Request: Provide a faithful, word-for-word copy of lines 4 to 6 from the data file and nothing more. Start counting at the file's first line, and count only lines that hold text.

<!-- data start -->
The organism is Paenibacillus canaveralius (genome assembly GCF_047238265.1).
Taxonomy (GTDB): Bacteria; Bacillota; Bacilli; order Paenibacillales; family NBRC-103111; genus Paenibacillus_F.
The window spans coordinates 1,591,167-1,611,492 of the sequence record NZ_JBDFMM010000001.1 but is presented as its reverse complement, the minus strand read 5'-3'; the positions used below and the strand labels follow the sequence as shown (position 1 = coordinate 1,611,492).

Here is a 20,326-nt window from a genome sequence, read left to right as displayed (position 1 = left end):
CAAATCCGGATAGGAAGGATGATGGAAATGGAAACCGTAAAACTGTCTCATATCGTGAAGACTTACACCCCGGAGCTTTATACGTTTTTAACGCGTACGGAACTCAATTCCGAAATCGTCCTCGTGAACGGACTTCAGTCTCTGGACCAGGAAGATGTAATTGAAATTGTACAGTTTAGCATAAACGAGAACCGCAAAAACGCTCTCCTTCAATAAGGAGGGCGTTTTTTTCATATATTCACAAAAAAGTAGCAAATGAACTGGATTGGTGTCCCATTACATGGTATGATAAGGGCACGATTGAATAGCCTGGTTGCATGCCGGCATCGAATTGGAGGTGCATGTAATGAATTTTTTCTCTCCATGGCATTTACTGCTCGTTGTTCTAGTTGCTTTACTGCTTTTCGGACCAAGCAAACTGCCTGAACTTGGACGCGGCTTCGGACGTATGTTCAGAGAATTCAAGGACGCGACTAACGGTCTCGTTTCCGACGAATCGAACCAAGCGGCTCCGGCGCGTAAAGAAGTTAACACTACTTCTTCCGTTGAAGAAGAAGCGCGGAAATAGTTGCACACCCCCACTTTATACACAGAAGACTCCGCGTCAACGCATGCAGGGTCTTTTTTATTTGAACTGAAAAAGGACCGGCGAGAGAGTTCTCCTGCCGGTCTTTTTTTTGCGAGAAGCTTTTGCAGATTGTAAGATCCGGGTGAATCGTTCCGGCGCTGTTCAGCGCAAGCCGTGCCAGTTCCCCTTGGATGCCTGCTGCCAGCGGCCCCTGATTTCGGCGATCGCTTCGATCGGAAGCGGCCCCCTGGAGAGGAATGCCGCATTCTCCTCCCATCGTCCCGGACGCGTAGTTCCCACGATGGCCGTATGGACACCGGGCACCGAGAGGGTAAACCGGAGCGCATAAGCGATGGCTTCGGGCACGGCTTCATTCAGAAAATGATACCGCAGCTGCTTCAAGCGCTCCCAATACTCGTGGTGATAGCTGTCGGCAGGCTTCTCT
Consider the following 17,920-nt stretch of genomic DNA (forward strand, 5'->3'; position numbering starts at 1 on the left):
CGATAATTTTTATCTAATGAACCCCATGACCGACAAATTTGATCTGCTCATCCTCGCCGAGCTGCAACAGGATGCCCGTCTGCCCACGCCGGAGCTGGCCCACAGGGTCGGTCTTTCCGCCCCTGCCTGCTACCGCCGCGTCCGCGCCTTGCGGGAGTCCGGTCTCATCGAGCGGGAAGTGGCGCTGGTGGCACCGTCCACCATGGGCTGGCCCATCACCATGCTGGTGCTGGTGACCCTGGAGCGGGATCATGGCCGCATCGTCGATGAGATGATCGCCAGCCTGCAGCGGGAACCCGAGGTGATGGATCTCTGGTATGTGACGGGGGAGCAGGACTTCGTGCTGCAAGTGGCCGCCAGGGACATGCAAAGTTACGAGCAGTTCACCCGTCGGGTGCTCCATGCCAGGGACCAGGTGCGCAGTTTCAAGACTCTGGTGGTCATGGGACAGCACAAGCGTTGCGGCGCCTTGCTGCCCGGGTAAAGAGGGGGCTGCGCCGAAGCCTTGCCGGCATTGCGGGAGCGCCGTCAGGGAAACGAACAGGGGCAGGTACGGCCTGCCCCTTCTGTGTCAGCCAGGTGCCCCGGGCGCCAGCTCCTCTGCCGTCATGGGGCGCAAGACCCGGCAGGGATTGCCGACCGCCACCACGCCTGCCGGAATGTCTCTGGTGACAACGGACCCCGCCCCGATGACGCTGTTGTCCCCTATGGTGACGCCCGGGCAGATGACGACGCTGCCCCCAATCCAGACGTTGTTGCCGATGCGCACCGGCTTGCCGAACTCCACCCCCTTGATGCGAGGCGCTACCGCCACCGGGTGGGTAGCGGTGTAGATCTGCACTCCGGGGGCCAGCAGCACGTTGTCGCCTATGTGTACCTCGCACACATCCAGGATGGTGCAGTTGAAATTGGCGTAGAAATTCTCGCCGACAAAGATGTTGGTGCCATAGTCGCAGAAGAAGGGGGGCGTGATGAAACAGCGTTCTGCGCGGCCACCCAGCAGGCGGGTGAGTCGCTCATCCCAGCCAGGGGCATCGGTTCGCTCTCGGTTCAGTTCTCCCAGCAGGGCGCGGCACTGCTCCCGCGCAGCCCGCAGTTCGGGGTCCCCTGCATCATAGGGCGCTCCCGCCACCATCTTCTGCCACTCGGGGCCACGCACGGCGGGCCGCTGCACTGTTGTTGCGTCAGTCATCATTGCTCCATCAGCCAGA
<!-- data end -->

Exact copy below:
Here is a 20,326-nt window from a genome sequence, read left to right as displayed (position 1 = left end):
CAAATCCGGATAGGAAGGATGATGGAAATGGAAACCGTAAAACTGTCTCATATCGTGAAGACTTACACCCCGGAGCTTTATACGTTTTTAACGCGTACGGAACTCAATTCCGAAATCGTCCTCGTGAACGGACTTCAGTCTCTGGACCAGGAAGATGTAATTGAAATTGTACAGTTTAGCATAAACGAGAACCGCAAAAACGCTCTCCTTCAATAAGGAGGGCGTTTTTTTCATATATTCACAAAAAAGTAGCAAATGAACTGGATTGGTGTCCCATTACATGGTATGATAAGGGCACGATTGAATAGCCTGGTTGCATGCCGGCATCGAATTGGAGGTGCATGTAATGAATTTTTTCTCTCCATGGCATTTACTGCTCGTTGTTCTAGTTGCTTTACTGCTTTTCGGACCAAGCAAACTGCCTGAACTTGGACGCGGCTTCGGACGTATGTTCAGAGAATTCAAGGACGCGACTAACGGTCTCGTTTCCGACGAATCGAACCAAGCGGCTCCGGCGCGTAAAGAAGTTAACACTACTTCTTCCGTTGAAGAAGAAGCGCGGAAATAGTTGCACACCCCCACTTTATACACAGAAGACTCCGCGTCAACGCATGCAGGGTCTTTTTTATTTGAACTGAAAAAGGACCGGCGAGAGAGTTCTCCTGCCGGTCTTTTTTTTGCGAGAAGCTTTTGCAGATTGTAAGATCCGGGTGAATCGTTCCGGCGCTGTTCAGCGCAAGCCGTGCCAGTTCCCCTTGGATGCCTGCTGCCAGCGGCCCCTGATTTCGGCGATCGCTTCGATCGGAAGCGGCCCCCTGGAGAGGAATGCCGCATTCTCCTCCCATCGTCCCGGACGCGTAGTTCCCACGATGGCCGTATGGACACCGGGCACCGAGAGGGTAAACCGGAGCGCATAAGCGATGGCTTCGGGCACGGCTTCATTCAGAAAATGATACCGCAGCTGCTTCAAGCGCTCCCAATACTCGTGGTGATAGCTGTCGGCAGGCTTCTCT
Consider the following 17,920-nt stretch of genomic DNA (forward strand, 5'->3'; position numbering starts at 1 on the left):